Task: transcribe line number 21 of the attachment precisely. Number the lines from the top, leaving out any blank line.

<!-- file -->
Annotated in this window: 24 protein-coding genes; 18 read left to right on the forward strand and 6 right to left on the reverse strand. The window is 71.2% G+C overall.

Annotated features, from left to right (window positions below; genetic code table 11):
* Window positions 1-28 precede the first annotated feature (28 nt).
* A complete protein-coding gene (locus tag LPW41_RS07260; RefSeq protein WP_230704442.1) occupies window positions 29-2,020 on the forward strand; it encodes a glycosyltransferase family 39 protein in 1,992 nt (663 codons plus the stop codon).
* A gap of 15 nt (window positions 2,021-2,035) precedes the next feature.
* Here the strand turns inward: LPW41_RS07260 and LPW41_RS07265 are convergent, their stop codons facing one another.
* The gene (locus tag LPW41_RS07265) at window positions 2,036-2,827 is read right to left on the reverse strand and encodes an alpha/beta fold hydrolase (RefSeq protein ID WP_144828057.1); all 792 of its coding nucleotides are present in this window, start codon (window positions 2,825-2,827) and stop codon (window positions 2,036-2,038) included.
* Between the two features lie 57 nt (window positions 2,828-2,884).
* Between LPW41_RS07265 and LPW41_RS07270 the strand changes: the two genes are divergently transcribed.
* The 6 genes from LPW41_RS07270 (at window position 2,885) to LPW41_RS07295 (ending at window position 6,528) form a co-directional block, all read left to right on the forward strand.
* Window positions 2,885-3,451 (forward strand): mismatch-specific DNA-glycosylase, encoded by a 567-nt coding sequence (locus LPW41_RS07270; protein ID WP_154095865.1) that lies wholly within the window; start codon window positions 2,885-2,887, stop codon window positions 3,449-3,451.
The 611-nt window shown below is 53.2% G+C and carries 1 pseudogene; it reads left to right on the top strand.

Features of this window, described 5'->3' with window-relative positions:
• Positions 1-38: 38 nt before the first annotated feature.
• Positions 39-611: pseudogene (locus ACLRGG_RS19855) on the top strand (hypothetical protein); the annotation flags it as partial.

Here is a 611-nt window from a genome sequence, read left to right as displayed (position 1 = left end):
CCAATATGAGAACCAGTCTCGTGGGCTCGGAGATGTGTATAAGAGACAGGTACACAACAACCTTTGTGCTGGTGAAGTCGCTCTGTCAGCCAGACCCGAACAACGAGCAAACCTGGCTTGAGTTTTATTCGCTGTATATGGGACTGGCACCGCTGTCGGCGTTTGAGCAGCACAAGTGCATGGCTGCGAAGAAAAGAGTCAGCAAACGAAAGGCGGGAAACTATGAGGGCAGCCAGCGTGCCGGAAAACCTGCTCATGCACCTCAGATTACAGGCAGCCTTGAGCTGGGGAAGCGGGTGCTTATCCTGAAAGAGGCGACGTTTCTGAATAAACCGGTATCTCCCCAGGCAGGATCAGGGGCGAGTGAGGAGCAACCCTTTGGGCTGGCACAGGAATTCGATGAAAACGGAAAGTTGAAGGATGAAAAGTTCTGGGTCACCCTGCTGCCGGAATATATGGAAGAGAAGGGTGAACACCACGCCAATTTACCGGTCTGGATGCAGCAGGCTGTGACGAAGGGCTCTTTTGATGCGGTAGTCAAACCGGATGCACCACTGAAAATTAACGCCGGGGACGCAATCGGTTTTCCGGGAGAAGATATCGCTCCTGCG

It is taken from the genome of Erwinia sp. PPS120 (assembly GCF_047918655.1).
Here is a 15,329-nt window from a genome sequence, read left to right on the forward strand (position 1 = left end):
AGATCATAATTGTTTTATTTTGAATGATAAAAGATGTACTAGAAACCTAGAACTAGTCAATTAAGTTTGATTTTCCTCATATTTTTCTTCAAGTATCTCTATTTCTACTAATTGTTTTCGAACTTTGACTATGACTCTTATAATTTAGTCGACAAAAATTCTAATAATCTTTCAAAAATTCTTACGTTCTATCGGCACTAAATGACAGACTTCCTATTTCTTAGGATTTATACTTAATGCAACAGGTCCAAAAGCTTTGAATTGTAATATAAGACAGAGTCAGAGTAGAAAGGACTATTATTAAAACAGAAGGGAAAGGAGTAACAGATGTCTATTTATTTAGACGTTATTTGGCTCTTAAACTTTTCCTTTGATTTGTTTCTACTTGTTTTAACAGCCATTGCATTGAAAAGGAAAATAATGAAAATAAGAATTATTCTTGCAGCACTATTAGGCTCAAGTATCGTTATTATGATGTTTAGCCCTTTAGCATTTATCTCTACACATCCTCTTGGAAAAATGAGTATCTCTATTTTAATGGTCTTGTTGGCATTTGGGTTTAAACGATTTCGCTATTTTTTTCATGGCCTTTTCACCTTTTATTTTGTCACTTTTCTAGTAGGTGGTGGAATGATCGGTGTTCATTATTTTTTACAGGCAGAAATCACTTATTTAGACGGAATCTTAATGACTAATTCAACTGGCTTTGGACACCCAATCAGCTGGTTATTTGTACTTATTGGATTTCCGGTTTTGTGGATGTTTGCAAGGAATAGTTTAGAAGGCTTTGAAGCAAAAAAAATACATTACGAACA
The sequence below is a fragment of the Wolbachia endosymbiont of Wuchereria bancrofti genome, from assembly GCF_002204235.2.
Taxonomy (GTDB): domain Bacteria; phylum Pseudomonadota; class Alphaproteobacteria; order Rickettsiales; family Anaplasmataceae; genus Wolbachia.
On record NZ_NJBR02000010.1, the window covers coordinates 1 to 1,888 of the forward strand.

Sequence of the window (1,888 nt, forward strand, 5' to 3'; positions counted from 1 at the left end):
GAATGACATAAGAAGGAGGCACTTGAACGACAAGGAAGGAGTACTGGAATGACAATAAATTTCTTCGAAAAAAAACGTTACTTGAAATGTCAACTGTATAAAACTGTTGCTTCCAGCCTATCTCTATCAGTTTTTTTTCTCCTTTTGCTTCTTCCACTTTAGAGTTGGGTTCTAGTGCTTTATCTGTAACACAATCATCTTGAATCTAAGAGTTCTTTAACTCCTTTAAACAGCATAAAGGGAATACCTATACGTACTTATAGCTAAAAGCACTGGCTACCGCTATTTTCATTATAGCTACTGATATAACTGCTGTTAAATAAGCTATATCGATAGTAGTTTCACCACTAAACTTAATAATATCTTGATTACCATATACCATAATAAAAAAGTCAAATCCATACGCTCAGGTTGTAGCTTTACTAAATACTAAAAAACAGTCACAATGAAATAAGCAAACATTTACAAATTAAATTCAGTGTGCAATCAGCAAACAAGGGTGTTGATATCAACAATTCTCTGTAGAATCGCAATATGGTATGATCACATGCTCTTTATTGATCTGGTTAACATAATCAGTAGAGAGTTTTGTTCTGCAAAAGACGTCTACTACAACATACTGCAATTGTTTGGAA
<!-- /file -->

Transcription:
The sequence below is a fragment of the Wolbachia endosymbiont of Wuchereria bancrofti genome, from assembly GCF_002204235.2.